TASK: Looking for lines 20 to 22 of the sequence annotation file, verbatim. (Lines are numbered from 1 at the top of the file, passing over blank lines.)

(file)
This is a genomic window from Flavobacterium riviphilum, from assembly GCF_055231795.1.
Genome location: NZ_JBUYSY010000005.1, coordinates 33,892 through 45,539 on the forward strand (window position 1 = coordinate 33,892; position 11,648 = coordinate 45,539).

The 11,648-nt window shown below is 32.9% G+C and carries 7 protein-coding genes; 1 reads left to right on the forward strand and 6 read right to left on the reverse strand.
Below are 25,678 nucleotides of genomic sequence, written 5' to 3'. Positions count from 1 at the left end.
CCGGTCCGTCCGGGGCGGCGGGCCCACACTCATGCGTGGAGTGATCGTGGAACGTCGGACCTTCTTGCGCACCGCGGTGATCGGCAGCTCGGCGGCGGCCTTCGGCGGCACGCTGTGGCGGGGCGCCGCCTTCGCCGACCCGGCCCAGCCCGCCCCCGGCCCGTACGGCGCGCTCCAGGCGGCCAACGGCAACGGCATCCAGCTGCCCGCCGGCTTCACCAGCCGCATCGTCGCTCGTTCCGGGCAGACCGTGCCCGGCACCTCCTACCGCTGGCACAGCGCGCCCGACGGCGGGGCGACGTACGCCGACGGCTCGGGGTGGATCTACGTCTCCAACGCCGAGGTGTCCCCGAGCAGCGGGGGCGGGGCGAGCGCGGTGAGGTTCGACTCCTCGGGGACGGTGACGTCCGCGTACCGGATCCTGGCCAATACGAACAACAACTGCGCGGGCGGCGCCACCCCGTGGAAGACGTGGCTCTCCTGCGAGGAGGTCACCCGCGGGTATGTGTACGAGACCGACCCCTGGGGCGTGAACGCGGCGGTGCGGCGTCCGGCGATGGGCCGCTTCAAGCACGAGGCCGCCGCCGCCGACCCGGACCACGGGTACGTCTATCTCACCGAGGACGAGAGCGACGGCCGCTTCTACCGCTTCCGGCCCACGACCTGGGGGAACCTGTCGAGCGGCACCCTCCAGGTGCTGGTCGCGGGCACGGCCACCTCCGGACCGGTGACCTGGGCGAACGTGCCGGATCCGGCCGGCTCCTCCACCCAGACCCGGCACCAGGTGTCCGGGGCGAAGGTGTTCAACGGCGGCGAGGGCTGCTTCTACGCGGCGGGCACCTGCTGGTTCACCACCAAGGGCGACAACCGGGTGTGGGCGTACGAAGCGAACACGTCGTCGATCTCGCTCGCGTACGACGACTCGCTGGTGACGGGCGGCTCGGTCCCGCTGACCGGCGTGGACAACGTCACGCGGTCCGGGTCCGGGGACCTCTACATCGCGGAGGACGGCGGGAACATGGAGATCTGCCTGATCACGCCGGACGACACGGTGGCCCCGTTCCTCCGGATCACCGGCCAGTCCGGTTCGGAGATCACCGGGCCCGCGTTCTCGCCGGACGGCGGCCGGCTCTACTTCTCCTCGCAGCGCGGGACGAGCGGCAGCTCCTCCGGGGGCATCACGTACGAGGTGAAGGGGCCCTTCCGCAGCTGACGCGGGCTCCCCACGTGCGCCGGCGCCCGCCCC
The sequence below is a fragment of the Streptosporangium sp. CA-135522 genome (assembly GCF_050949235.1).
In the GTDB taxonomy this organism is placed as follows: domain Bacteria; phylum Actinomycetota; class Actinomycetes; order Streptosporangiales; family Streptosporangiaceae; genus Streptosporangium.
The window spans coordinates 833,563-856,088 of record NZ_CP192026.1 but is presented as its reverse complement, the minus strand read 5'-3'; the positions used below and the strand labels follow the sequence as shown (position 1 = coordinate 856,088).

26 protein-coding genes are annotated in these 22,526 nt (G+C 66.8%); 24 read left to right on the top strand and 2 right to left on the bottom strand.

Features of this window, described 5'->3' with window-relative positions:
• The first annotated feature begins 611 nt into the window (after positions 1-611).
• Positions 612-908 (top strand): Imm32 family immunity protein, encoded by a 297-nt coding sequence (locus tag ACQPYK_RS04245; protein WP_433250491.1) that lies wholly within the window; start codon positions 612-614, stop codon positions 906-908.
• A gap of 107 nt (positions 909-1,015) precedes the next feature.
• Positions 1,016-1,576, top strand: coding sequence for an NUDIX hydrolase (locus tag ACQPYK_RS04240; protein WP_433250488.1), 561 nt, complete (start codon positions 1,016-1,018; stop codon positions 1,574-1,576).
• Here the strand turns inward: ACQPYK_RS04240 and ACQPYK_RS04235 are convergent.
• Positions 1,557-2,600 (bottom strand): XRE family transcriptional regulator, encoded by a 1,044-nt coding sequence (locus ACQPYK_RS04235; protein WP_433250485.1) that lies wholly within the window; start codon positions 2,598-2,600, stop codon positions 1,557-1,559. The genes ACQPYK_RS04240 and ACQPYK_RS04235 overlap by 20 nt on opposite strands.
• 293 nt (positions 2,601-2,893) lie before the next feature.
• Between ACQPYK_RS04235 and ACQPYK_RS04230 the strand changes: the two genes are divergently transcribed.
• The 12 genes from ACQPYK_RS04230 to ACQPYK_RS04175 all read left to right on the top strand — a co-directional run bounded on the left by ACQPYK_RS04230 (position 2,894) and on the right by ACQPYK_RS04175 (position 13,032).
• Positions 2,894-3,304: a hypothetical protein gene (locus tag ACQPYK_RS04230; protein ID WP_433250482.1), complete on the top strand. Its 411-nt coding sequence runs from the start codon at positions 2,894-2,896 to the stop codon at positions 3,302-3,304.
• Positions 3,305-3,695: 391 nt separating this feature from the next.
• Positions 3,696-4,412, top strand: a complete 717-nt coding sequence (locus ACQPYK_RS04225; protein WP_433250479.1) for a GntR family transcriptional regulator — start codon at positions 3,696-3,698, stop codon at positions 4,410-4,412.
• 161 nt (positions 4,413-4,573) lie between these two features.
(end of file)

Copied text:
• Positions 2,894-3,304: a hypothetical protein gene (locus tag ACQPYK_RS04230; protein ID WP_433250482.1), complete on the top strand. Its 411-nt coding sequence runs from the start codon at positions 2,894-2,896 to the stop codon at positions 3,302-3,304.
• Positions 3,305-3,695: 391 nt separating this feature from the next.
• Positions 3,696-4,412, top strand: a complete 717-nt coding sequence (locus ACQPYK_RS04225; protein WP_433250479.1) for a GntR family transcriptional regulator — start codon at positions 3,696-3,698, stop codon at positions 4,410-4,412.